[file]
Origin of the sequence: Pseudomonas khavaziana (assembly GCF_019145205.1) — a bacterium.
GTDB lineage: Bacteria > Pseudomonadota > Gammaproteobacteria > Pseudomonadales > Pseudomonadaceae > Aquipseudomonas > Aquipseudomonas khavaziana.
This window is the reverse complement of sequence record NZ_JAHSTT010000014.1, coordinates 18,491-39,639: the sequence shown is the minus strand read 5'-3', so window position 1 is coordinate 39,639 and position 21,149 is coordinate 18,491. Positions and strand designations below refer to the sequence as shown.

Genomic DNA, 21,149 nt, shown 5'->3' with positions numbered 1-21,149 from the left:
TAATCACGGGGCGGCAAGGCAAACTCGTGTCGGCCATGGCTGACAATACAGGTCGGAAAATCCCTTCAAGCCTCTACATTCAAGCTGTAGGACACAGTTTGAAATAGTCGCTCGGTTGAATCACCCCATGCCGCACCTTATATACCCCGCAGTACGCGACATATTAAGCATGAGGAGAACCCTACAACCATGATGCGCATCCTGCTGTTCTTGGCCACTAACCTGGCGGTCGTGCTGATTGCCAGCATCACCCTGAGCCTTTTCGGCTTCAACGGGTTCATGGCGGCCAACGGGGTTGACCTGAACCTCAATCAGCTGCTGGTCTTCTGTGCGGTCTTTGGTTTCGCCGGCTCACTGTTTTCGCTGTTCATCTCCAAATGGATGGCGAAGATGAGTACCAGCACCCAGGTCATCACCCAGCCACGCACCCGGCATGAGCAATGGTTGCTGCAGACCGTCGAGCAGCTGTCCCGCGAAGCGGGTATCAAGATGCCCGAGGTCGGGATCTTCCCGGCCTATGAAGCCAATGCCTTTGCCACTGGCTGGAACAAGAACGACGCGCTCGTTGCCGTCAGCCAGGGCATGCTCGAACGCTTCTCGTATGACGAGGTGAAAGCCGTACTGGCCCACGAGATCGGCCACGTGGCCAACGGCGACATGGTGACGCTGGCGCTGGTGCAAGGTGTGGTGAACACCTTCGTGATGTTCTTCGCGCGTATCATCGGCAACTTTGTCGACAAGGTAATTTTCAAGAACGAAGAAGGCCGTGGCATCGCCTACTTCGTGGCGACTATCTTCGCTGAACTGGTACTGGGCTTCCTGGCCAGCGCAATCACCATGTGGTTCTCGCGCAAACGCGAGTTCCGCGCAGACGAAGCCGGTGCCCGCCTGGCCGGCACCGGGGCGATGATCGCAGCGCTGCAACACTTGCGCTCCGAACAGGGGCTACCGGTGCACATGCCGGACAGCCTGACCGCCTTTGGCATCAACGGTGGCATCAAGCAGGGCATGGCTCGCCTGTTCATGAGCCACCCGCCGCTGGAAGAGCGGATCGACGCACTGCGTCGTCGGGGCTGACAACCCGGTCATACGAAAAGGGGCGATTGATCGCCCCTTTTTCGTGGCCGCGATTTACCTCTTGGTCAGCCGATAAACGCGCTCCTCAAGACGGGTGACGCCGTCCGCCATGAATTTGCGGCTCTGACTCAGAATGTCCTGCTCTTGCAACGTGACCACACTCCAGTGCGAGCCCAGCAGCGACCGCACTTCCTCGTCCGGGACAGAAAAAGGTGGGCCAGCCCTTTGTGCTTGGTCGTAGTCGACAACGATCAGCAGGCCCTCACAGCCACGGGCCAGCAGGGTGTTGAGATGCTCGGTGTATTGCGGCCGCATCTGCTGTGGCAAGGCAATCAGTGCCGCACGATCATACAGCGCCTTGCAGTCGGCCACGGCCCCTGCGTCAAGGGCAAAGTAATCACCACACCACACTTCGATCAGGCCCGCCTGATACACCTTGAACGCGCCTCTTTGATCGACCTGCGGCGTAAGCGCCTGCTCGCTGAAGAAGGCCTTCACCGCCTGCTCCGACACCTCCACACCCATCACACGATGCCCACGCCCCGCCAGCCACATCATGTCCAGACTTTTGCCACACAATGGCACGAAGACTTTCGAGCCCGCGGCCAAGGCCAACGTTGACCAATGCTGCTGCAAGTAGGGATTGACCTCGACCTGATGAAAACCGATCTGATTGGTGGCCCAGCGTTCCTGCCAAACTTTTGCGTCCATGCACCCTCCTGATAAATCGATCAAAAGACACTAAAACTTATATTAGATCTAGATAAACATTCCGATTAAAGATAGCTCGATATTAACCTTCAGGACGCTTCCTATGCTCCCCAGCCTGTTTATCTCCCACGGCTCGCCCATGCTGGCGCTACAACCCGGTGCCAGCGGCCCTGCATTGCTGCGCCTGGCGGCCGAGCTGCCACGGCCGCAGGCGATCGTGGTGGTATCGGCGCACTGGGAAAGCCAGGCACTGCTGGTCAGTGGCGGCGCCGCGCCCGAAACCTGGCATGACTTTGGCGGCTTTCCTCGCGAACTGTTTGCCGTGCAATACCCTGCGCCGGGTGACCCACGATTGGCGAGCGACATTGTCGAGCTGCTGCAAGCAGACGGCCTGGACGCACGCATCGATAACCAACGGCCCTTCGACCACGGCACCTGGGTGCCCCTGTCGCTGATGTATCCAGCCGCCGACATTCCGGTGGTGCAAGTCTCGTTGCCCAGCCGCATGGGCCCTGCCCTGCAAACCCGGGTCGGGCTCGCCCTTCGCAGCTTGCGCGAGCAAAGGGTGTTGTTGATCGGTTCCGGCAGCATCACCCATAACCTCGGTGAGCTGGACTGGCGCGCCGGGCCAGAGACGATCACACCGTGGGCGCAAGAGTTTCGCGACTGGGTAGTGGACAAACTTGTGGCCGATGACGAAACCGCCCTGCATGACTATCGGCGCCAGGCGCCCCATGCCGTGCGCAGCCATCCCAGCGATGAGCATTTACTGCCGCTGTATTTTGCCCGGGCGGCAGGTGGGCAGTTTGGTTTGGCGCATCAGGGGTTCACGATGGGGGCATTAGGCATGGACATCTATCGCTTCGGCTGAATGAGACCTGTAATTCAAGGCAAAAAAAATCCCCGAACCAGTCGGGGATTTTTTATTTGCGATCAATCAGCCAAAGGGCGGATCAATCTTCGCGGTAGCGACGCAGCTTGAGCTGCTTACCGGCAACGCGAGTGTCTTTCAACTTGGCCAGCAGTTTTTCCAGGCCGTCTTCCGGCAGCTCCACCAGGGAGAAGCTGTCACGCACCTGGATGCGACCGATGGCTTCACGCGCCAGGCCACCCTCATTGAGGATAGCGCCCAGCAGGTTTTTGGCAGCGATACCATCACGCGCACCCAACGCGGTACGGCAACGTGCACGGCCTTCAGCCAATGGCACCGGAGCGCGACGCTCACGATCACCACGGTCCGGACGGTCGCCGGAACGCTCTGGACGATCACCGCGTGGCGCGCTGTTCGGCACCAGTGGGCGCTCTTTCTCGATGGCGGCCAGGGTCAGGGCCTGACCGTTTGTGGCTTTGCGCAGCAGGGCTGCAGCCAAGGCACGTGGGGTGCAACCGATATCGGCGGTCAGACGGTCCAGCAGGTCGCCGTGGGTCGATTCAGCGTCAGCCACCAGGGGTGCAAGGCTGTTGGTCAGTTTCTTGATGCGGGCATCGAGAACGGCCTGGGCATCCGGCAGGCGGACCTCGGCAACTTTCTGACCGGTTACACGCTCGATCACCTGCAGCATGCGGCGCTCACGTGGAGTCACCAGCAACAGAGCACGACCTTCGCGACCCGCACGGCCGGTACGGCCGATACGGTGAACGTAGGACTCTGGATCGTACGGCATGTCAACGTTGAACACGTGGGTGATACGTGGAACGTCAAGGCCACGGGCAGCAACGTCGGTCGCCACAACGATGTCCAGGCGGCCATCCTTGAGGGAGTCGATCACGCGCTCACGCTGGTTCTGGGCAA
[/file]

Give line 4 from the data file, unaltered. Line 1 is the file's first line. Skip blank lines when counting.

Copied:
Genomic DNA, 21,149 nt, shown 5'->3' with positions numbered 1-21,149 from the left: